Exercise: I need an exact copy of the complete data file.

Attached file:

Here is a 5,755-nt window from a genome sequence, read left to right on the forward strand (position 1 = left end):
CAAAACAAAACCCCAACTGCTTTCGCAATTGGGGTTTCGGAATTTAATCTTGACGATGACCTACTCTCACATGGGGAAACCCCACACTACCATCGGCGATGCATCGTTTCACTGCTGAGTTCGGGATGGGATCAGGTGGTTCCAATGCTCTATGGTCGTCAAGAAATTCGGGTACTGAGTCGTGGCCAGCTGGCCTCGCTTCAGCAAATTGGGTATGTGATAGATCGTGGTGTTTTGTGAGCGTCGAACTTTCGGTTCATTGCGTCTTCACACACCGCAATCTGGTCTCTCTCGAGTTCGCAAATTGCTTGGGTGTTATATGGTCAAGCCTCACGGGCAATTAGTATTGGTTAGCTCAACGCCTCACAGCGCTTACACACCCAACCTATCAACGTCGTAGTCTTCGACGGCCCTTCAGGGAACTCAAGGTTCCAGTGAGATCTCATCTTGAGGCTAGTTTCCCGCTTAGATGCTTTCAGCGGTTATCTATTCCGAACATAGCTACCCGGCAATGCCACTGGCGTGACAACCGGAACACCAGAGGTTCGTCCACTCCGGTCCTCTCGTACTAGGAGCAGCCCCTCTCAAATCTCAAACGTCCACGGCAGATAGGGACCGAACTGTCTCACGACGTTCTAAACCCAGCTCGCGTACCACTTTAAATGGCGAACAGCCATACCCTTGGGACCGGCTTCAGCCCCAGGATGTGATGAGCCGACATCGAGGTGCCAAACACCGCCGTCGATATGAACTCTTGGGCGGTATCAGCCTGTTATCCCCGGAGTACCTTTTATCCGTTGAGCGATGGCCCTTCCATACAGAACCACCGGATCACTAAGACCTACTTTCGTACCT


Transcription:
Here is a 5,755-nt window from a genome sequence, read left to right on the forward strand (position 1 = left end):
CAAAACAAAACCCCAACTGCTTTCGCAATTGGGGTTTCGGAATTTAATCTTGACGATGACCTACTCTCACATGGGGAAACCCCACACTACCATCGGCGATGCATCGTTTCACTGCTGAGTTCGGGATGGGATCAGGTGGTTCCAATGCTCTATGGTCGTCAAGAAATTCGGGTACTGAGTCGTGGCCAGCTGGCCTCGCTTCAGCAAATTGGGTATGTGATAGATCGTGGTGTTTTGTGAGCGTCGAACTTTCGGTTCATTGCGTCTTCACACACCGCAATCTGGTCTCTCTCGAGTTCGCAAATTGCTTGGGTGTTATATGGTCAAGCCTCACGGGCAATTAGTATTGGTTAGCTCAACGCCTCACAGCGCTTACACACCCAACCTATCAACGTCGTAGTCTTCGACGGCCCTTCAGGGAACTCAAGGTTCCAGTGAGATCTCATCTTGAGGCTAGTTTCCCGCTTAGATGCTTTCAGCGGTTATCTATTCCGAACATAGCTACCCGGCAATGCCACTGGCGTGACAACCGGAACACCAGAGGTTCGTCCACTCCGGTCCTCTCGTACTAGGAGCAGCCCCTCTCAAATCTCAAACGTCCACGGCAGATAGGGACCGAACTGTCTCACGACGTTCTAAACCCAGCTCGCGTACCACTTTAAATGGCGAACAGCCATACCCTTGGGACCGGCTTCAGCCCCAGGATGTGATGAGCCGACATCGAGGTGCCAAACACCGCCGTCGATATGAACTCTTGGGCGGTATCAGCCTGTTATCCCCGGAGTACCTTTTATCCGTTGAGCGATGGCCCTTCCATACAGAACCACCGGATCACTAAGACCTACTTTCGTACCT